May 9, 1791 — Today marks the death of Francis Hopkinson, an American author, attorney, and one of the signers of the Declaration of Independence — whom scholars believe designed the first American flag. He died suddenly of a massive epileptic seizure in his hometown of Philadelphia, PA. He was 53.
Born on September 21, 1737 to an elite family in Philadelphia, Hopkinson was an attorney who spent two years studying under his mother’s relative, the bishop of Worcester, in London. He returned to the colonies in 1763 with a lucrative royal appointment as the collector of customs for Salem, New Jersey.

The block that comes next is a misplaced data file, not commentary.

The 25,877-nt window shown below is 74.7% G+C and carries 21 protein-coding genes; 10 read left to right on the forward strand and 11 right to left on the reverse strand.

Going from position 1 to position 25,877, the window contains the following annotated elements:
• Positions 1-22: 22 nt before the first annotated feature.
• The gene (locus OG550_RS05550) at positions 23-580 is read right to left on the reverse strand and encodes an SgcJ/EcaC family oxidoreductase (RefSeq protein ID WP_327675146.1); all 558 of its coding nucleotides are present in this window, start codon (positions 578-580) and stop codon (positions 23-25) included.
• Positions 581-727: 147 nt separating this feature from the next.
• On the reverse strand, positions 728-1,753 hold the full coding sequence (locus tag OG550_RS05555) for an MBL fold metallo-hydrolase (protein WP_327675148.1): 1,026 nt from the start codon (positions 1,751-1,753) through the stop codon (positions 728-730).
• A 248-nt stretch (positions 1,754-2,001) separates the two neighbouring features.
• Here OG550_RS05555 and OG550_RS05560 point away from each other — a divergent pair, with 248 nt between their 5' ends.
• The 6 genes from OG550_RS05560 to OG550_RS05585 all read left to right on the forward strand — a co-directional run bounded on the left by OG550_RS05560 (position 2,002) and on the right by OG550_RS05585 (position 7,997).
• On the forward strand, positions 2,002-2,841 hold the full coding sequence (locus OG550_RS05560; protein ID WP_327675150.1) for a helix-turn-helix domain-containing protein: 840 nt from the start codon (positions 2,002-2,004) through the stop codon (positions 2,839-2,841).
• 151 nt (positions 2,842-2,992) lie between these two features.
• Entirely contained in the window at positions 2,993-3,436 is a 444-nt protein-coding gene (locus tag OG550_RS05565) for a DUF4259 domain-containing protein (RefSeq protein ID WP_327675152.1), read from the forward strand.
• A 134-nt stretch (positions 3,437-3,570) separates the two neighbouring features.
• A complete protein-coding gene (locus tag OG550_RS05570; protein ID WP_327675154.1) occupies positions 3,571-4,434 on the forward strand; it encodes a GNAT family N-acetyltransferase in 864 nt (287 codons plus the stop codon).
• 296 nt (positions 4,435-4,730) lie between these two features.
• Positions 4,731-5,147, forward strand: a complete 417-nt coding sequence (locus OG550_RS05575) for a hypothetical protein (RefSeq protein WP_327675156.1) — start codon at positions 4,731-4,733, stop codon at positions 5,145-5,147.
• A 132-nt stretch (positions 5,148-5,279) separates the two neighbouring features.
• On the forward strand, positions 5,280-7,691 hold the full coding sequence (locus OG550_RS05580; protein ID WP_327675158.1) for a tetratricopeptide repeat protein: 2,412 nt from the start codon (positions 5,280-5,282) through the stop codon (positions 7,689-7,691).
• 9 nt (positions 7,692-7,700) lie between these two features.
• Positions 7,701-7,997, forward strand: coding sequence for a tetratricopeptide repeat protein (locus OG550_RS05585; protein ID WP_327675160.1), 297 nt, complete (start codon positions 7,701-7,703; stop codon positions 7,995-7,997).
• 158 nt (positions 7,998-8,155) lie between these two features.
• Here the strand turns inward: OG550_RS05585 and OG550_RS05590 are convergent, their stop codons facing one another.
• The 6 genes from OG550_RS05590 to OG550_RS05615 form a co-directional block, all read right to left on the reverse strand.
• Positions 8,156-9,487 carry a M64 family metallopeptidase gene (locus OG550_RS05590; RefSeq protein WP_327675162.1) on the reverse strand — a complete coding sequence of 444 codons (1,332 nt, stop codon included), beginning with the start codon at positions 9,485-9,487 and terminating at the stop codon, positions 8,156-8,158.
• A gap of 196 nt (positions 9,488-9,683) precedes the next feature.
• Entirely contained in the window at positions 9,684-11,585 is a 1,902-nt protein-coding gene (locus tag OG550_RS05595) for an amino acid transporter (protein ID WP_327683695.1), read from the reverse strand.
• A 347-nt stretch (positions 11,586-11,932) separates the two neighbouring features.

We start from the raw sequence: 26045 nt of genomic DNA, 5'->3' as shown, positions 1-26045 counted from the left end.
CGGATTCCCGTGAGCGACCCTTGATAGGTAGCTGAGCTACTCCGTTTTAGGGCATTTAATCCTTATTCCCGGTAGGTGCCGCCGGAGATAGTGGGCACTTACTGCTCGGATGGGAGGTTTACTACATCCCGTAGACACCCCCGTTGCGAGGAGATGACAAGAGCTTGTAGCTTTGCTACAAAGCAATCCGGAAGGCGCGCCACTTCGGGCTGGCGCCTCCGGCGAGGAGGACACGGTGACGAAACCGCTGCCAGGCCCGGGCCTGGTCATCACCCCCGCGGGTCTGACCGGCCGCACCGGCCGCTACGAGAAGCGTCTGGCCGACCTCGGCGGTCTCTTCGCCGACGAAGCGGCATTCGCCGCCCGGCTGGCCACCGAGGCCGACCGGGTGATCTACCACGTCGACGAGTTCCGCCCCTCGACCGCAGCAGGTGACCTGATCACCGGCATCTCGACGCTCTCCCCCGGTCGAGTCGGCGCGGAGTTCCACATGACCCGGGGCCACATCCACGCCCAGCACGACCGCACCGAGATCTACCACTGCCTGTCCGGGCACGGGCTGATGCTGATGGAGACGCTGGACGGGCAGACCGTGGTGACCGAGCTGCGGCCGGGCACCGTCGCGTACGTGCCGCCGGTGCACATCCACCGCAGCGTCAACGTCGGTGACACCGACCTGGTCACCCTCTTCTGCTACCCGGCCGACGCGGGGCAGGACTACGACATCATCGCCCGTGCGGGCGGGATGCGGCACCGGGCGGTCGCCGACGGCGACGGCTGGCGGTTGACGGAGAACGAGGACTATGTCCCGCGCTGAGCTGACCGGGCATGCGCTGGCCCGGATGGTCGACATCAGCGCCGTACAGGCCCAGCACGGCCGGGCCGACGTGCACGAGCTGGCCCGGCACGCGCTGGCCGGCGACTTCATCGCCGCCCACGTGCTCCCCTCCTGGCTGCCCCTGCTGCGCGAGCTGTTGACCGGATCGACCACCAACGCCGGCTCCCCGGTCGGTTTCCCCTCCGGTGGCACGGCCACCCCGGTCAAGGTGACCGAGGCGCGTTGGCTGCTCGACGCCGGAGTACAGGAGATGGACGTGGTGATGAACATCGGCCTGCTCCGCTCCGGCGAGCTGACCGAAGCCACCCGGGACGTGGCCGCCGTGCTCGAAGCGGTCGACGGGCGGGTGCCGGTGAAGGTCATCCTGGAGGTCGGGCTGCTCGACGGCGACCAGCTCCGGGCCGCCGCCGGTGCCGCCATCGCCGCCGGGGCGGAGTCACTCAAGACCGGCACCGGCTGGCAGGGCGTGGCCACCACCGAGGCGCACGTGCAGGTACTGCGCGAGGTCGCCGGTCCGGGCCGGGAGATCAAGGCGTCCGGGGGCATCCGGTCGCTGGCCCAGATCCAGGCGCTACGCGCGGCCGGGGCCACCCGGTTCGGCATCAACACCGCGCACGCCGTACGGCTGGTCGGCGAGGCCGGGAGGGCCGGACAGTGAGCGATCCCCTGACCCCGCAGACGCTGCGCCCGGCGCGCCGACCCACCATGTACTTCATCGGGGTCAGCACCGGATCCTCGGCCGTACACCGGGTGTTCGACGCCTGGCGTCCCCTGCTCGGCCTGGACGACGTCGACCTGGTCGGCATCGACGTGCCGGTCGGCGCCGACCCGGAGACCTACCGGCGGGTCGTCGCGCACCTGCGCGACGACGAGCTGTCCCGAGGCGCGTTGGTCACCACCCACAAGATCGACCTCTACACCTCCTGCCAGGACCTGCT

He added New Castle, Delaware, to his responsibilities in 1772. In 1774, Hopkinson’s revolutionary sentiments caused him to resign his post and return to private legal practice in Bordentown, New Jersey. He was elected as one of New Jersey’s delegates to the Continental Congress in 1776 and soon after signed his name to the Declaration of Independence.
Words of Wisdom
The design of the first Stars and Stripes by Hopkinson had the 13 stars arranged in a staggered pattern technically known as quincuncial because it is based on the repetition of a motif of five units.
This arrangement inevitably results in a strongly diagonal effect. In a flag of 13 stars, this placement produced the unmistakable outline of the crosses of St. George and of St. Andrew, as used together on the British flag. Whether this similarity was intentional or accidental, it may explain why the plainer fashion of placing the stars in three parallel rows was preferred by many Americans over the quincuncial style.